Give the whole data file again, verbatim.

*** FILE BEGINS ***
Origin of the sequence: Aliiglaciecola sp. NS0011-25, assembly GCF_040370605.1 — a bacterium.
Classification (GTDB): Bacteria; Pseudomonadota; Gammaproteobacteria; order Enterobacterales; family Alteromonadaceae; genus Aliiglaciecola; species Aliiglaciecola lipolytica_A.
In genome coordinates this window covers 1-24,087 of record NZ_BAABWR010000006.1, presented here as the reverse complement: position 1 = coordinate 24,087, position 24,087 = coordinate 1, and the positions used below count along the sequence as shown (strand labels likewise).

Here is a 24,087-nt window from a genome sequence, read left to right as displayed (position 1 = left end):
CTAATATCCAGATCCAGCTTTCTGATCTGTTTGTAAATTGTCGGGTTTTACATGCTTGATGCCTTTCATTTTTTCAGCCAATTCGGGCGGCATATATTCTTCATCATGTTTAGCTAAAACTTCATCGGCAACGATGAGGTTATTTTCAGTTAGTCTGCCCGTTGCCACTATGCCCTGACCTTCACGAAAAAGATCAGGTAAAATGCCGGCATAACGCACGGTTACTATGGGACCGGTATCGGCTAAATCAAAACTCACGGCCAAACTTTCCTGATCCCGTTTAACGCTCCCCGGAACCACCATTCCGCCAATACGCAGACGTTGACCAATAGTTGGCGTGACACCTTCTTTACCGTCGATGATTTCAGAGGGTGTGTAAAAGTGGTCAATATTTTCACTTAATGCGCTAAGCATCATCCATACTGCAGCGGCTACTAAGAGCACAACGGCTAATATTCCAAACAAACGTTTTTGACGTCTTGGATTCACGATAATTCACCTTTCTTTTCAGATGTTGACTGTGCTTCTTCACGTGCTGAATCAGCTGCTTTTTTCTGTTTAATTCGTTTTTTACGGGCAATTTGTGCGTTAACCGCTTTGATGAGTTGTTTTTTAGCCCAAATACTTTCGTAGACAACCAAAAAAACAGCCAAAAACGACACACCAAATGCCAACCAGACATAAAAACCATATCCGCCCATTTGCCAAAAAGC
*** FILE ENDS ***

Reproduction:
Origin of the sequence: Aliiglaciecola sp. NS0011-25, assembly GCF_040370605.1 — a bacterium.
Classification (GTDB): Bacteria; Pseudomonadota; Gammaproteobacteria; order Enterobacterales; family Alteromonadaceae; genus Aliiglaciecola; species Aliiglaciecola lipolytica_A.
In genome coordinates this window covers 1-24,087 of record NZ_BAABWR010000006.1, presented here as the reverse complement: position 1 = coordinate 24,087, position 24,087 = coordinate 1, and the positions used below count along the sequence as shown (strand labels likewise).

Here is a 24,087-nt window from a genome sequence, read left to right as displayed (position 1 = left end):
CTAATATCCAGATCCAGCTTTCTGATCTGTTTGTAAATTGTCGGGTTTTACATGCTTGATGCCTTTCATTTTTTCAGCCAATTCGGGCGGCATATATTCTTCATCATGTTTAGCTAAAACTTCATCGGCAACGATGAGGTTATTTTCAGTTAGTCTGCCCGTTGCCACTATGCCCTGACCTTCACGAAAAAGATCAGGTAAAATGCCGGCATAACGCACGGTTACTATGGGACCGGTATCGGCTAAATCAAAACTCACGGCCAAACTTTCCTGATCCCGTTTAACGCTCCCCGGAACCACCATTCCGCCAATACGCAGACGTTGACCAATAGTTGGCGTGACACCTTCTTTACCGTCGATGATTTCAGAGGGTGTGTAAAAGTGGTCAATATTTTCACTTAATGCGCTAAGCATCATCCATACTGCAGCGGCTACTAAGAGCACAACGGCTAATATTCCAAACAAACGTTTTTGACGTCTTGGATTCACGATAATTCACCTTTCTTTTCAGATGTTGACTGTGCTTCTTCACGTGCTGAATCAGCTGCTTTTTTCTGTTTAATTCGTTTTTTACGGGCAATTTGTGCGTTAACCGCTTTGATGAGTTGTTTTTTAGCCCAAATACTTTCGTAGACAACCAAAAAAACAGCCAAAAACGACACACCAAATGCCAACCAGACATAAAAACCATATCCGCCCATTTGCCAAAAAGC